The fact that he sold to United Artists, the Hollywood studio, and not his long-term partner was a major blow to Broccoli and the two men fall out. "I think the Harry and Cubby thing was probably the worst in a way because they both made this great success and then one of them got into financial trouble and ... it caused a rift," said Wilson, who is Broccoli's stepson.
BATTLE OF BONDS
In 1983, a face-off between "Octopussy" starring Moore and "Never Say Never Again" starring Connery and made by rival producers became known as the "battle of the Bonds," and again could have seriously dented Broccoli's franchise.
Kevin McClory, one of the original writers of the "Thunderball" storyline, had long been a thorn in the side of the "official" series and took Fleming to court in 1963 some nine months before the author died.
The six-year gap between "License to Kill" and Pierce Brosnan's 1995 debut "GoldenEye" coincided with the collapse of Communism and much soul searching among the Bond creators over how he could be relevant after the Cold War.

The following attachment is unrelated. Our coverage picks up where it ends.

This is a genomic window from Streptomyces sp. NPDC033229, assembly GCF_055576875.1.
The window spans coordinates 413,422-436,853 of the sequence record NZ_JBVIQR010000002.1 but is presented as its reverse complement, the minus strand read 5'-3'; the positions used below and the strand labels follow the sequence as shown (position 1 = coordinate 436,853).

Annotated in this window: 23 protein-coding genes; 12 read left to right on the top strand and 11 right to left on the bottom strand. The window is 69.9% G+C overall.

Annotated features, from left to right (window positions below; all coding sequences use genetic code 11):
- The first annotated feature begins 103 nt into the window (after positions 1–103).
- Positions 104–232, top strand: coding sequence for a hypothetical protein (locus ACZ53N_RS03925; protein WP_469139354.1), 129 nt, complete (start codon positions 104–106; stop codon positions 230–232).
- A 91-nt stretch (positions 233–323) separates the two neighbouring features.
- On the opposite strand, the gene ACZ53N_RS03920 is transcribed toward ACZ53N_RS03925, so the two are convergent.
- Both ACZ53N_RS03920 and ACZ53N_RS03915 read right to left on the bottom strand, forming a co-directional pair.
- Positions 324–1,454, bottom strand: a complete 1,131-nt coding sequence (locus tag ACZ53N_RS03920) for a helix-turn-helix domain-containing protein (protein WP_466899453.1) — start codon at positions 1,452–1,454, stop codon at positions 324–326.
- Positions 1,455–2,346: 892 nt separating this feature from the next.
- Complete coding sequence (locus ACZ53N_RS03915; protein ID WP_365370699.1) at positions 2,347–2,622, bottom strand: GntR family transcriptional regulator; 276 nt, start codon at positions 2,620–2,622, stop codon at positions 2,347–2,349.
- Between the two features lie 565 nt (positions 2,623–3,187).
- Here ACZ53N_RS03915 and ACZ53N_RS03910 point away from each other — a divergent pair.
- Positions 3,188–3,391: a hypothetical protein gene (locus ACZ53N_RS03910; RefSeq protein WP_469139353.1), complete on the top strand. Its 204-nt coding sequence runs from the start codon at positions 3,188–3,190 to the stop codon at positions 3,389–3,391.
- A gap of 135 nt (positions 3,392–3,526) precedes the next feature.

The Brosnan "reboot" proved to be a hit, and with Broccoli's health deteriorating, he handed over the reins to Wilson and daughter Barbara who still control the franchise today. Broccoli died in 1996.
"Well, you know, it's our baby and we feel very, very protective over the Bond franchise," Broccoli told Reuters. "It's something our father started over 50 years ago and he had great passion for it and we have just been carrying the flame."
Brosnan's last outing as Bond was "Die Another Day" in 2002, and despite its commercial success, there was a sense that its reliance on special effects, notoriously the invisible car and tidal wave kite surfing, may have spelled the end. And when the little-known Craig was introduced as the sixth official Bond in 2005, much of the British press was in uproar at a choice they felt was doomed to fail.
He quickly proved his detractors wrong, however, with the critical and commercial hit "Casino Royale" in 2006.
(Reporting by Mike Collett-White, editing by Paul Casciato)